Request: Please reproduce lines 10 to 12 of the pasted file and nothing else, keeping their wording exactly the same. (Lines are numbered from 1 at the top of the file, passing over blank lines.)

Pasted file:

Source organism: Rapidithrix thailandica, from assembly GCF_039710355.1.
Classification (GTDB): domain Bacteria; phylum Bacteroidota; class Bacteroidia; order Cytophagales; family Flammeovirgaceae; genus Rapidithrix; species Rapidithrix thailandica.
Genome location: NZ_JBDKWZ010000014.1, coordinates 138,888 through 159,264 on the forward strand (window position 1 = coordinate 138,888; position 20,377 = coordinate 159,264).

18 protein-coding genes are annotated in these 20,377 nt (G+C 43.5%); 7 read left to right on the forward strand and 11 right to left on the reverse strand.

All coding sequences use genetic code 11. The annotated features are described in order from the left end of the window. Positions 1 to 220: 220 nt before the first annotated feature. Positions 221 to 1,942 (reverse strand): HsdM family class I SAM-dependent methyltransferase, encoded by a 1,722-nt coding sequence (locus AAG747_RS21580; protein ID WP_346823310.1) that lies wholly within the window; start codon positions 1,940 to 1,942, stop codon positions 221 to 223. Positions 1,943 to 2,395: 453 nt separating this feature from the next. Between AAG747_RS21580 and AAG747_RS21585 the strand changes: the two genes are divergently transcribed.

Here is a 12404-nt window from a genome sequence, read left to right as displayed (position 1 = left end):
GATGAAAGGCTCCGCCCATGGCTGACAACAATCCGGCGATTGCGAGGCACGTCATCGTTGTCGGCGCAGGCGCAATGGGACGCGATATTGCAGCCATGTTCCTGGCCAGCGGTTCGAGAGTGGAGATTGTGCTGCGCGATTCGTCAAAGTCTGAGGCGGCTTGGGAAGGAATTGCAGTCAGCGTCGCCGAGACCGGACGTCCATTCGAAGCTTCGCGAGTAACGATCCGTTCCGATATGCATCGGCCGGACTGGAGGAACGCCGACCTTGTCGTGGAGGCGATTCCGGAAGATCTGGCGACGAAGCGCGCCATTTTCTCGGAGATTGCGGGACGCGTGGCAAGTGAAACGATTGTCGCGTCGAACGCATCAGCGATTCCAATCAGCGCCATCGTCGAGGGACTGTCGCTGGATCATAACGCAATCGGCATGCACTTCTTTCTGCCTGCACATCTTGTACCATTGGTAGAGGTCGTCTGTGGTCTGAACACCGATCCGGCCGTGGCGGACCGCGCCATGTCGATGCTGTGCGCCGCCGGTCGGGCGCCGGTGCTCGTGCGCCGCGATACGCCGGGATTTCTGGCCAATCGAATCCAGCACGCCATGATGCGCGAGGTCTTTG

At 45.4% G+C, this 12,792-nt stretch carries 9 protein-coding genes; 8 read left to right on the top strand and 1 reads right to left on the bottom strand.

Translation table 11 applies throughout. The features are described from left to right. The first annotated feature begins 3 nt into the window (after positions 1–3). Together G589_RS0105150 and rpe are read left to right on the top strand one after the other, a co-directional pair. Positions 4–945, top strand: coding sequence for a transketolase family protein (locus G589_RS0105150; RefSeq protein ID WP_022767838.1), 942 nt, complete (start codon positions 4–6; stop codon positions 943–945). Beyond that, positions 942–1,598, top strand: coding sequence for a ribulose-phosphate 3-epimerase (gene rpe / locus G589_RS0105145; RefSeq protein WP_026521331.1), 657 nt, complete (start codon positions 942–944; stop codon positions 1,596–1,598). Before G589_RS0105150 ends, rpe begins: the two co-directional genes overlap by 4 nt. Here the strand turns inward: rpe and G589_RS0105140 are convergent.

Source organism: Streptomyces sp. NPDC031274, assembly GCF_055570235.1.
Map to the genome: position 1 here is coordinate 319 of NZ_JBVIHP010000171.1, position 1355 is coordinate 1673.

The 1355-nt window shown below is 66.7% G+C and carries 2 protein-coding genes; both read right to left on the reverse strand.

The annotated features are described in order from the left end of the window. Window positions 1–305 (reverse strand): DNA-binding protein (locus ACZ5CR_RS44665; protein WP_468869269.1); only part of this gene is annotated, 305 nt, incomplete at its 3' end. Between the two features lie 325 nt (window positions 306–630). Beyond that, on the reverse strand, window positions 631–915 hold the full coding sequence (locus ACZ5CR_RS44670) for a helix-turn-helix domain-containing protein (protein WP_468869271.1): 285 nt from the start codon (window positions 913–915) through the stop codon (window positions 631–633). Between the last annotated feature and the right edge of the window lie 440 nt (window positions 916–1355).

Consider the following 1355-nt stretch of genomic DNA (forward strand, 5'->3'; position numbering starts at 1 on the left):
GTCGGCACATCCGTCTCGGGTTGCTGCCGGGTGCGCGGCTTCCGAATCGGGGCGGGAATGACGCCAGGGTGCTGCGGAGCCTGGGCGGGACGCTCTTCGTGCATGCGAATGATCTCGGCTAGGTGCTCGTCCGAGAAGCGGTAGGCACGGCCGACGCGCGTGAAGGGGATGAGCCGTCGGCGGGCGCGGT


Source organism: Streptomyces sp. NPDC031274, assembly GCF_055570235.1.
Map to the genome: position 1 here is coordinate 319 of NZ_JBVIHP010000171.1, position 1355 is coordinate 1673.

The 1355-nt window shown below is 66.7% G+C and carries 2 protein-coding genes; both read right to left on the reverse strand.